Hard work, good luck carried Biggio to Cooperstown
Hall of Famer thanks Seton Hall, Astros for helping him develop as man, player
NEW YORK -- If it's possible to make being elected to the Hall of Fame even more special than it already is, consider where Craig Biggio found himself Wednesday.
Biggio was on a platform at the Waldorf Astoria, at a news conference introducing the newest class that will be enshrined in Cooperstown on July 26. To his left was Pedro Martinez. To Biggio's right were Randy Johnson and John Smoltz. That followed a year in which Greg Maddux and Tom Glavine were enshrined, which in turn followed a year in which no former players were honored.
To put it another way, then, Biggio is one of just two hitters, along with Frank Thomas, who have gotten plaques in the last three years.
Biggio grew up on Long Island, about an hour away from where he was sitting, but, boy, had he come a long way.
As Biggio answered questions, themes emerged. He had worked hard for everything that he achieved. Biggio also took advantage of a few breaks along the way. Like when he was drafted by the Tigers out of Kings Park High School in Smithtown, N.Y., before deciding to go to college instead.
"Thank God I didn't sign, because I wasn't mature enough to do it at all," he said.
Like when Biggio chose to attend Seton Hall on a partial scholarship, where he played for coaches Mike Sheppard and Ed Blankmeyer.
"I went to play for a guy who was a military man who was a disciplinarian," Biggio said. "With Shep, if you made a mistake, it's 5 o'clock in the morning and you're going to go run the hill. I'm very grateful. I went in as a kid and I left there as a man."
Like when Biggio was drafted by the Astros instead of the Mets with the 22nd overall pick in the 1987 First-Year Player Draft.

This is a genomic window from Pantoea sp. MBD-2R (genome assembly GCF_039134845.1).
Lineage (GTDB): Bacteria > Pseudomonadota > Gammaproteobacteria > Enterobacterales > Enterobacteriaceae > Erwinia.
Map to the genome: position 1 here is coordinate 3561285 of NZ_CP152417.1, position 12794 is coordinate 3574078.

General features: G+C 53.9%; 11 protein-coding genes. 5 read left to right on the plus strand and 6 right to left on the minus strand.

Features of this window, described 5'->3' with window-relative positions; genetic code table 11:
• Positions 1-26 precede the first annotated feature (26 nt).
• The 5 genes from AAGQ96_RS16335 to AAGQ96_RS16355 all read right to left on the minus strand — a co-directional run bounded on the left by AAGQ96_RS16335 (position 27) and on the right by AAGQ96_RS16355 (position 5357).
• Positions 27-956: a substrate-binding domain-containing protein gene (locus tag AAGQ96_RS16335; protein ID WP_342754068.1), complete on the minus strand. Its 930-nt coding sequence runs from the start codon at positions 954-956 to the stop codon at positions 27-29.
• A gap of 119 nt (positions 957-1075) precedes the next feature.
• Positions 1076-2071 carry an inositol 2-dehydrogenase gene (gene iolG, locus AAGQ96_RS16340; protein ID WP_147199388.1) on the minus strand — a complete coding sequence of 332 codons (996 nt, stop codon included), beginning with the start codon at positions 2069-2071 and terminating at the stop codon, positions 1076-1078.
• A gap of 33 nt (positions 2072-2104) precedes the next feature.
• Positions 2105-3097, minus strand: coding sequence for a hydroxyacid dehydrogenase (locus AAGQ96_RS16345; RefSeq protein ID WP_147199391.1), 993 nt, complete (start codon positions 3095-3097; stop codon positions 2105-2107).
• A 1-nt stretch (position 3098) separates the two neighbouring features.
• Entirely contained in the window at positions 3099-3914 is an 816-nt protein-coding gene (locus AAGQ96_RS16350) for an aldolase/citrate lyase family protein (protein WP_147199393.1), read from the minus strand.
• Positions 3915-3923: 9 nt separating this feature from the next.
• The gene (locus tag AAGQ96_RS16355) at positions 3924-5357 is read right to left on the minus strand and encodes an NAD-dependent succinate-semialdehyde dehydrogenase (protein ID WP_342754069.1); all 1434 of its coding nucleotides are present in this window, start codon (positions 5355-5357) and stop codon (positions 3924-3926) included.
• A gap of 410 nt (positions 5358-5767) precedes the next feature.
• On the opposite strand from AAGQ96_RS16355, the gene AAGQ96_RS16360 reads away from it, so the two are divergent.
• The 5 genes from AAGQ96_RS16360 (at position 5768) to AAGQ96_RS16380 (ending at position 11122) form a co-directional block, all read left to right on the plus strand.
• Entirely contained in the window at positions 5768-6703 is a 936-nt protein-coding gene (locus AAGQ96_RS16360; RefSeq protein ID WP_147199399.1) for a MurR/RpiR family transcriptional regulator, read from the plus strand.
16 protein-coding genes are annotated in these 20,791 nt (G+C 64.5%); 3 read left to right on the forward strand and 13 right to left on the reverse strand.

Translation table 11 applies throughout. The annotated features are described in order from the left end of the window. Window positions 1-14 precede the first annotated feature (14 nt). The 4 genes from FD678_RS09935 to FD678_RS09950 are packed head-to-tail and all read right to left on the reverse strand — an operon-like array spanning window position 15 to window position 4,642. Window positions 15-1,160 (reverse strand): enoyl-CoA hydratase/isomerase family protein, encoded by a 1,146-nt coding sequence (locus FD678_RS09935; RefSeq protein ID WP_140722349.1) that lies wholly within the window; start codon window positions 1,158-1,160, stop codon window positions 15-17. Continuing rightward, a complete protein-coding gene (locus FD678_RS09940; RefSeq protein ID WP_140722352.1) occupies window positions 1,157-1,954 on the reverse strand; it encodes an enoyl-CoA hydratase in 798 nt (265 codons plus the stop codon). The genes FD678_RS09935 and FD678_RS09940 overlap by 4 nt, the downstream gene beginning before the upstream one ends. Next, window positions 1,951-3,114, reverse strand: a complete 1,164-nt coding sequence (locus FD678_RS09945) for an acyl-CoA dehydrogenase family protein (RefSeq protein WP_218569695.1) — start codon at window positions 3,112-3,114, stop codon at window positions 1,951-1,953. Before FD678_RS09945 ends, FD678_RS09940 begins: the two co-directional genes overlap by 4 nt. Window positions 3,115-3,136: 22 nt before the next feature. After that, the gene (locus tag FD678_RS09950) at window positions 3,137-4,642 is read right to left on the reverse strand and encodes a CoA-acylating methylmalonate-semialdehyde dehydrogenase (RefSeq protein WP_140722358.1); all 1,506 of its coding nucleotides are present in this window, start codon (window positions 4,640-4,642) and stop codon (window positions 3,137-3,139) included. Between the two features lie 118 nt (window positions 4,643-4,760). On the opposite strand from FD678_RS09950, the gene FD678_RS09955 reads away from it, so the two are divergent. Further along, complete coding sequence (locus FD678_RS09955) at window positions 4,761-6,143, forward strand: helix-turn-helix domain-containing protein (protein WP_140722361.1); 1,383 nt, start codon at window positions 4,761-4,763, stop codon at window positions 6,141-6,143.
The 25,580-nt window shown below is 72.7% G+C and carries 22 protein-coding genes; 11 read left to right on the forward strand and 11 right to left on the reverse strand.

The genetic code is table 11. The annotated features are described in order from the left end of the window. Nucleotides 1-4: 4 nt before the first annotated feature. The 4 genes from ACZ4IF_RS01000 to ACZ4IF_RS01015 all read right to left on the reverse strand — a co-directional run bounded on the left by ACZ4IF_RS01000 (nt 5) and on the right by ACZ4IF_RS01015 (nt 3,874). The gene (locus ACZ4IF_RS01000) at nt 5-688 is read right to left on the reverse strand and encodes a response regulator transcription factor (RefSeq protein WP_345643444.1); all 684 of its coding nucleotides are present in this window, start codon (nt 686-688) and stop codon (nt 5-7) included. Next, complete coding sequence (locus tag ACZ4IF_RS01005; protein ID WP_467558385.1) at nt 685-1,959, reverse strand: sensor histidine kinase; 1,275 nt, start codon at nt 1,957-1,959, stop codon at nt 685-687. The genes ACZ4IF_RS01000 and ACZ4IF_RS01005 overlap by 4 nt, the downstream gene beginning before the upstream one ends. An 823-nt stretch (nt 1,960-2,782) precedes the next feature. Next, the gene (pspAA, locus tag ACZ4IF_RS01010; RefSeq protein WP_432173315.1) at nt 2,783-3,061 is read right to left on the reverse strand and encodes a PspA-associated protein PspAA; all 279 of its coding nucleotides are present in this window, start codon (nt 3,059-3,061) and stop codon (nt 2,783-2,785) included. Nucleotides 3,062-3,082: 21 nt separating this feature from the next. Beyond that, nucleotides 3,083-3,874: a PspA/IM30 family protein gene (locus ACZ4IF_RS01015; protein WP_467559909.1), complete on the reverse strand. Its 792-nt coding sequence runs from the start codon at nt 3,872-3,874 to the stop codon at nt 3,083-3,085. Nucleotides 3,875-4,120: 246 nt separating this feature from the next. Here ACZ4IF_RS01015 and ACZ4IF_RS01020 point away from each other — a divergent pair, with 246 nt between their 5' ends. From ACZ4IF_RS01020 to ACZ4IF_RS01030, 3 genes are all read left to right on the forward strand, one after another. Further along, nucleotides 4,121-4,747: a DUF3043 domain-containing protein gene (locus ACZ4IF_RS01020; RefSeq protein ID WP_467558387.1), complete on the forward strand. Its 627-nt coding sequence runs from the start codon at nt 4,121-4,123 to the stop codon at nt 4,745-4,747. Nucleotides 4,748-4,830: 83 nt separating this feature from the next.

"I almost played for the Mets," Biggio said. "They were the next pick, and apparently they were going to take me. John McMullen and Yogi Berra came to Seton Hall one day and watched me work out. How many owners of a baseball team and Hall of Fame players are going to watch a college kid work out at Seton Hall University? That's how close it came between being a Met and an Astro, but I just wanted to play."
Maybe Biggio would have gone on to a Hall of Fame career anyway, but it was the Astros who decided to convert the catcher into a middle infielder and then worked and worked and worked to help him make the transition.
"The move to second base was beyond belief, how hard it was," Biggio said. "If it wasn't for [coach] Matt Galante, it never would have gone as successfully as it did. We'd get there in Spring Training and we'd work 7:30 until 9. Then we'd do our team stuff. Then we'd go get a sandwich. Then we'd get more work done. Then we'd play the games. Then we'd get more work done after the games were over.
"I'm not embellishing. That was the only way to be as good as we were going to be, because I'd never played it. There were so many things I had to learn. You've got to understand the speed of the hitter in the box, the speed of the guy on first base. Where every ball was hit, where you had to be."
Along the way, Biggio was hit by pitches more than any hitter in history. But he admits he was also fortunate to have never been seriously injured from being plunked. He was on the disabled list only once in his career, when he injured his ACL on a takeout slide at second base.
"I was lucky, because when you get hit that many times, you count your blessings," Biggio said. "I was never intimidated. If they hit me, they hit me. That's just part of the game. You've got to pitch inside. And they were never intimidated by me. I'm not a big guy. They were intimidated by the guys behind me. I'm just trying to get on and cause havoc.
"It hurts, [but] I didn't care. If you hit me, I got on first base. That was the big thing."
Biggio calculated that getting on first base by being hit by a pitch 285 times translated into 100 runs scored. It was a tradeoff he was willing to make, although there were some close calls. He especially remembers a playoff game against the Cubs in 1997.
"I got hit in the face by a 98-mph fastball by Geremi Gonzalez," Biggio recalled. "It barely hit my earflap, but knocked me out a little bit. I'll never forget laying on the ground. I was thinking about Dickie Thon [whose promising career was interrupted when he was hit in the eye by a pitch]. I didn't have time to assess it. I was able to get up. I was lucky that the ball just barely hit my earflap and the cheekbone."
Luck, hard work and determination led to 3,000 hits, seven All-Star Game selections and, now, election to the Hall of Fame. As a hitter, which makes it even more special. If that's possible.